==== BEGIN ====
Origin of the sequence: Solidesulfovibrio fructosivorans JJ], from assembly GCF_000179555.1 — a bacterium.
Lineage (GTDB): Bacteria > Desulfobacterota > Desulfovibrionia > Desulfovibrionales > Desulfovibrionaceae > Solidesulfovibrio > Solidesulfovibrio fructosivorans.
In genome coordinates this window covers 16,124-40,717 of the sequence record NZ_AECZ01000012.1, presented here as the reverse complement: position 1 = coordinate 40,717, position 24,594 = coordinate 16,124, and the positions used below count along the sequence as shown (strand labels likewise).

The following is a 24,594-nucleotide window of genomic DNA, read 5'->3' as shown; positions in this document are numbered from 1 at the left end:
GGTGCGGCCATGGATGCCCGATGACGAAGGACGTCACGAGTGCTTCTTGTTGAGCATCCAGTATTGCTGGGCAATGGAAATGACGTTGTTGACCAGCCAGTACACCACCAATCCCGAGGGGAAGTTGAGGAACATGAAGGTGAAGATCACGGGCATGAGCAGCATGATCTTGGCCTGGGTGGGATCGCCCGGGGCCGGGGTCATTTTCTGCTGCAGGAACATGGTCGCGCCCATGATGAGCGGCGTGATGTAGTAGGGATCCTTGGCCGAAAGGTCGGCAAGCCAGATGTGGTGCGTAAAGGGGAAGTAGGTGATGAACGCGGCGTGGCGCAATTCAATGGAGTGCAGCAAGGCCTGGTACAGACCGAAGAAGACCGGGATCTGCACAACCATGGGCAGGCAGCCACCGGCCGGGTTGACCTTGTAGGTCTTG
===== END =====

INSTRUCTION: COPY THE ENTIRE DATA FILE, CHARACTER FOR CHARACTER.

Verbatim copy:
Origin of the sequence: Solidesulfovibrio fructosivorans JJ], from assembly GCF_000179555.1 — a bacterium.
Lineage (GTDB): Bacteria > Desulfobacterota > Desulfovibrionia > Desulfovibrionales > Desulfovibrionaceae > Solidesulfovibrio > Solidesulfovibrio fructosivorans.
In genome coordinates this window covers 16,124-40,717 of the sequence record NZ_AECZ01000012.1, presented here as the reverse complement: position 1 = coordinate 40,717, position 24,594 = coordinate 16,124, and the positions used below count along the sequence as shown (strand labels likewise).

The following is a 24,594-nucleotide window of genomic DNA, read 5'->3' as shown; positions in this document are numbered from 1 at the left end:
GGTGCGGCCATGGATGCCCGATGACGAAGGACGTCACGAGTGCTTCTTGTTGAGCATCCAGTATTGCTGGGCAATGGAAATGACGTTGTTGACCAGCCAGTACACCACCAATCCCGAGGGGAAGTTGAGGAACATGAAGGTGAAGATCACGGGCATGAGCAGCATGATCTTGGCCTGGGTGGGATCGCCCGGGGCCGGGGTCATTTTCTGCTGCAGGAACATGGTCGCGCCCATGATGAGCGGCGTGATGTAGTAGGGATCCTTGGCCGAAAGGTCGGCAAGCCAGATGTGGTGCGTAAAGGGGAAGTAGGTGATGAACGCGGCGTGGCGCAATTCAATGGAGTGCAGCAAGGCCTGGTACAGACCGAAGAAGACCGGGATCTGCACAACCATGGGCAGGCAGCCACCGGCCGGGTTGACCTTGTAGGTCTTG